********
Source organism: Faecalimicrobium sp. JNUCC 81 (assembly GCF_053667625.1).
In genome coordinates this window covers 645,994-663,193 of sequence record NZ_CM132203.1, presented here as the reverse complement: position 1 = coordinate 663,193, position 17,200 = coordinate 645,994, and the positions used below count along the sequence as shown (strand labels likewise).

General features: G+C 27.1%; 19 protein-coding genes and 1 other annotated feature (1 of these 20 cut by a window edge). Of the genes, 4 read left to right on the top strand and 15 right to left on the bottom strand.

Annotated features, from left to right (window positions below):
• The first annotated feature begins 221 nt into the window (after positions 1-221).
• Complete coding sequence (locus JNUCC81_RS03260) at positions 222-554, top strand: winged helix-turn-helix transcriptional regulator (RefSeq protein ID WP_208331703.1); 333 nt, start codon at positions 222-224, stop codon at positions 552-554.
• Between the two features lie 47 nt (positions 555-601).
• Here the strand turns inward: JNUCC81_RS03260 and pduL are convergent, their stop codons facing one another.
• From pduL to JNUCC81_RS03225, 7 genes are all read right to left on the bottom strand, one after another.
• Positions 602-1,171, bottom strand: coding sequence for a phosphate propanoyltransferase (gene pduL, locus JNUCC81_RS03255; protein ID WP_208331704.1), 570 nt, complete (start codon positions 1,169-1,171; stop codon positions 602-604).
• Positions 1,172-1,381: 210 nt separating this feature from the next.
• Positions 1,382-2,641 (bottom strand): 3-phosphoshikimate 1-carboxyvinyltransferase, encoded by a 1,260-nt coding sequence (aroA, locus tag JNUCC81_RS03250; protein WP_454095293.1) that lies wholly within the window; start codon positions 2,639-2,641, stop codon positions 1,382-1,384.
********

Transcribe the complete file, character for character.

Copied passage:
Source organism: Faecalimicrobium sp. JNUCC 81 (assembly GCF_053667625.1).
In genome coordinates this window covers 645,994-663,193 of sequence record NZ_CM132203.1, presented here as the reverse complement: position 1 = coordinate 663,193, position 17,200 = coordinate 645,994, and the positions used below count along the sequence as shown (strand labels likewise).

General features: G+C 27.1%; 19 protein-coding genes and 1 other annotated feature (1 of these 20 cut by a window edge). Of the genes, 4 read left to right on the top strand and 15 right to left on the bottom strand.

Annotated features, from left to right (window positions below):
• The first annotated feature begins 221 nt into the window (after positions 1-221).
• Complete coding sequence (locus JNUCC81_RS03260) at positions 222-554, top strand: winged helix-turn-helix transcriptional regulator (RefSeq protein ID WP_208331703.1); 333 nt, start codon at positions 222-224, stop codon at positions 552-554.
• Between the two features lie 47 nt (positions 555-601).
• Here the strand turns inward: JNUCC81_RS03260 and pduL are convergent, their stop codons facing one another.
• From pduL to JNUCC81_RS03225, 7 genes are all read right to left on the bottom strand, one after another.
• Positions 602-1,171, bottom strand: coding sequence for a phosphate propanoyltransferase (gene pduL, locus JNUCC81_RS03255; protein ID WP_208331704.1), 570 nt, complete (start codon positions 1,169-1,171; stop codon positions 602-604).
• Positions 1,172-1,381: 210 nt separating this feature from the next.
• Positions 1,382-2,641 (bottom strand): 3-phosphoshikimate 1-carboxyvinyltransferase, encoded by a 1,260-nt coding sequence (aroA, locus tag JNUCC81_RS03250; protein WP_454095293.1) that lies wholly within the window; start codon positions 2,639-2,641, stop codon positions 1,382-1,384.